According to Wright, there are some generational issues to consider when it comes to younger employees – and not just because younger people might value different things.
“The real squeeze is on the younger generation who probably have debts from university and are not on high pay,” she says. “They will only be able to start thinking about things like pensions at a much later age. There are some conflicting decisions in the workplace. Employers should be providing more for young people, but they are often seen to be providing less.”
Paul Wilson from Barclays Corporate & Employer Solutions agrees that most benefits are “built by Baby Boomers, for Baby Boomers, such as pensions and PMI”. “There’s not much that engages Gen Y, and that’s a worry as they are the talent bank,” he says.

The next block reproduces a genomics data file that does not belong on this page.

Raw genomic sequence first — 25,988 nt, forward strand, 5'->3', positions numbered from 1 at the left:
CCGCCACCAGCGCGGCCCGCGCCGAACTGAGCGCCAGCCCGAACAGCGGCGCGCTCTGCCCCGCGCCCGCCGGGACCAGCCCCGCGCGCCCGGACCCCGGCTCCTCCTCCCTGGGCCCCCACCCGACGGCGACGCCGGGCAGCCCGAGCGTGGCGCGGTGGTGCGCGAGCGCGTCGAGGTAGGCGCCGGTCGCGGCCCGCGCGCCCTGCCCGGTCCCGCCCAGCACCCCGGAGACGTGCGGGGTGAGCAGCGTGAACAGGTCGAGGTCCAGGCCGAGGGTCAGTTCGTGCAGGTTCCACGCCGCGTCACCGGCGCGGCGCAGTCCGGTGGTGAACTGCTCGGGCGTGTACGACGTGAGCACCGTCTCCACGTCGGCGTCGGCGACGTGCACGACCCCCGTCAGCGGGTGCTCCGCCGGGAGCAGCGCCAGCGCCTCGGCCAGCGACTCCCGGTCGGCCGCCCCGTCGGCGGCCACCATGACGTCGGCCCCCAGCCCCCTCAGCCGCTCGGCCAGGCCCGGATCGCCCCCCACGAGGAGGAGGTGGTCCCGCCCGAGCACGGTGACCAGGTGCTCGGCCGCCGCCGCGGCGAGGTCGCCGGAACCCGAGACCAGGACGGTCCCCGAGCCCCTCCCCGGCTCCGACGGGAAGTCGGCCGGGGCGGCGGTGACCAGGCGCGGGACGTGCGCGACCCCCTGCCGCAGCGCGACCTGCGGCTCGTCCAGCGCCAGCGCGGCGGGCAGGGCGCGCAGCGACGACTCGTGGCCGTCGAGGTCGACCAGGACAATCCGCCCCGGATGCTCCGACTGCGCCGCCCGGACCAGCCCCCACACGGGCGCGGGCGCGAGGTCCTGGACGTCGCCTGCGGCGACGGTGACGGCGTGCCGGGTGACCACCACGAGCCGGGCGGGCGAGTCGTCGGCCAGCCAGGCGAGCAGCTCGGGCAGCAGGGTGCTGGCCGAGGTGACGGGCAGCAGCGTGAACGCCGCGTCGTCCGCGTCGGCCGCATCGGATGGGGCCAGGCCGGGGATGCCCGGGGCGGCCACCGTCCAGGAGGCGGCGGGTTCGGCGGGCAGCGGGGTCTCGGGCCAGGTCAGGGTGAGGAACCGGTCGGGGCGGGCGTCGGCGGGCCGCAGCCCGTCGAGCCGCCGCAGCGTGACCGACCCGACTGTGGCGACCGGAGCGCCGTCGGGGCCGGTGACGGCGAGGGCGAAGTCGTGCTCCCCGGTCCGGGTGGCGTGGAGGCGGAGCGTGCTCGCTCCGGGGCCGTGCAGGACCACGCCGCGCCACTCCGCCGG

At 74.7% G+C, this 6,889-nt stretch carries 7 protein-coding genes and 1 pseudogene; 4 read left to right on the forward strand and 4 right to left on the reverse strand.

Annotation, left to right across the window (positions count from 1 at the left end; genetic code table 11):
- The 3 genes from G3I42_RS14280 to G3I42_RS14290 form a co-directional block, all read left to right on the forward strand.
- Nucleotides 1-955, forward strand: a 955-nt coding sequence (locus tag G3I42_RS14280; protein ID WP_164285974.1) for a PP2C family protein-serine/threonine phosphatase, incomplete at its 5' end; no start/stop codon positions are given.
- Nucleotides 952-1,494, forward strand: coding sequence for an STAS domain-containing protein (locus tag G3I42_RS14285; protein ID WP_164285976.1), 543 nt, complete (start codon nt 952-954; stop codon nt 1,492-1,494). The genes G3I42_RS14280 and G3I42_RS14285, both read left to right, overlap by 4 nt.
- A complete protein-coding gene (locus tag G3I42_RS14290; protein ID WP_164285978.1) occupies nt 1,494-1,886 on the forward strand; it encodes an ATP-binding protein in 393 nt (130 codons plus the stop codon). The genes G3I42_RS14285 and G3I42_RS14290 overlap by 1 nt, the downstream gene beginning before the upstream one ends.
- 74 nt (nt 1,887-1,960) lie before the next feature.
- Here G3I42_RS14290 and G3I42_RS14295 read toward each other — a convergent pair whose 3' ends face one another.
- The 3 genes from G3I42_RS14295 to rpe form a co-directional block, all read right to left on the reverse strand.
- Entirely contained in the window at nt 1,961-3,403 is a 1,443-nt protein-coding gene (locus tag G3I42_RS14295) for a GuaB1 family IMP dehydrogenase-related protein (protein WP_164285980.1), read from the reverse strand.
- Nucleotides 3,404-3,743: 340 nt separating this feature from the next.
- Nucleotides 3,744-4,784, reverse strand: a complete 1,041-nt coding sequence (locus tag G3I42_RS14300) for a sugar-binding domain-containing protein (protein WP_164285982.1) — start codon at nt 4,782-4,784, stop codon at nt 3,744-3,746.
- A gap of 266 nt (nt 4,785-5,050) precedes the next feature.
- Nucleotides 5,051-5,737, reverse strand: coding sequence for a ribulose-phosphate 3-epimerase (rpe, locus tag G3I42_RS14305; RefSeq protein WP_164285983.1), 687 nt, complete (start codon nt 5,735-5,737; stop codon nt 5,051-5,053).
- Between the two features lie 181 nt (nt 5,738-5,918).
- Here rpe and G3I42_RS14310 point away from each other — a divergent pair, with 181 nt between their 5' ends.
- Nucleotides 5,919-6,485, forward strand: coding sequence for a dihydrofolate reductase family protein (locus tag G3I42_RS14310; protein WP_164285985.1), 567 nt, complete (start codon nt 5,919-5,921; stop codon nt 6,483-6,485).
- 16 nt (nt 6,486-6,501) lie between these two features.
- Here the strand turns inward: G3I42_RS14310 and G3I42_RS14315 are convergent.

“Employees, particularly Gen Y employees, are looking for new benefits such as help with savings and mortgages. Information about navigating the property market or debt management would be welcomed.”
Gen Y employees also typically value benefits connected to flexible working, career development or sabbaticals.